Remarks on Signing the Columbus Day Proclamation

October 9, 1981

Ladies and gentlemen, we are here for the signing of the proclamation with regard to Columbus Day. And I am delighted that here on the platform with us, we have the Italian Ambassador to the United States, Ambassador Renaldo Petrignani; Ambasssador Jose Llado, the Spanish Ambassador to the United States -- I think that we, all of us, understand the connection between Spain and Italy with regard to Columbus Day -- [laughter] -- Frank D. Stella, the president of the National Italian American Foundation; Donald J. Senese, president of Amerito, who is also our Assistant Secretary of Education; Anthony Giampapa, vice president of UNICO; and Mr. Aldo Caira, president of the Sons of Italy.

You know, just the other day, I learned that the Marine Band is known as the President's own, and it makes me very proud to be able to say that, because it is one of the great concert bands of the world. But it also has some Italian blood in its background. Apparently, Thomas Jefferson was not pleased with the Marine Band that he found at the White House when he arrived as President. Jefferson told the Marine Commandant that he should look for musicians in Italy, which was noted then, as now, for its musical talent. The Commandant, taking Mr. Jefferson's remarks as an order, sent a representative to Italy, where the fellow persuaded Italian musicians of all ages to join the Marines and return with him to America. [Laughter] And this Italian excellence has been the standard for the band ever since. And I can tell you that even after 183 years, the band hasn't lost its Italian love and heart for music.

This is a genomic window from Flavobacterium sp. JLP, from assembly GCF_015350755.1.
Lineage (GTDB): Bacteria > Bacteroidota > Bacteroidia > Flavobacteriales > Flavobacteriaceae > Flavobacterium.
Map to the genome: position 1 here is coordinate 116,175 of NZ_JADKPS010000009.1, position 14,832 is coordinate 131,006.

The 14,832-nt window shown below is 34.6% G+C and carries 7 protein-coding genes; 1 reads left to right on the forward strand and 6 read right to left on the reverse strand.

Incidentally, that same search continues to later days. I knew a man in Hollywood, when I was there, who was an actor only long enough to save money so that he could study for his chosen career, which was opera. And having enough money, he left Hollywood and went to Milan, Italy. And there he studied for 2 years and finally received that great honor -- was invited to sing at La Scala, the very spiritual fountainhead of opera. They were doing Pagliacci, and he sang the very beautiful aria, Vesti la guibba, and when he had finished singing the applause from the orchestra seats and the galleries and the balconies was so sustained and so thunderous, that they couldn't continue the opera until he stepped back and repeated the aria as an encore. And again, the same sustained and thunderous applause, and again, he sang Vesti la guibba. And finally, he motioned for quiet. And he said, ``I have sung Vesti la guibba now nine times.'' He said, ``My voice is gone. I cannot sing it again.'' And a voice from the balcony said, ``You'll do it till you get it right.'' [Laughter]

But if I had thought of all of this sooner, I would have had that Marine Band come to play for us today, because we really should have music, because this is not just a solemn proclamation signing. It's a celebration of what the great mariner, Christopher Columbus, accomplished. And in recent years, Columbus Day has also become a day to celebrate what Italian Americans have accomplished.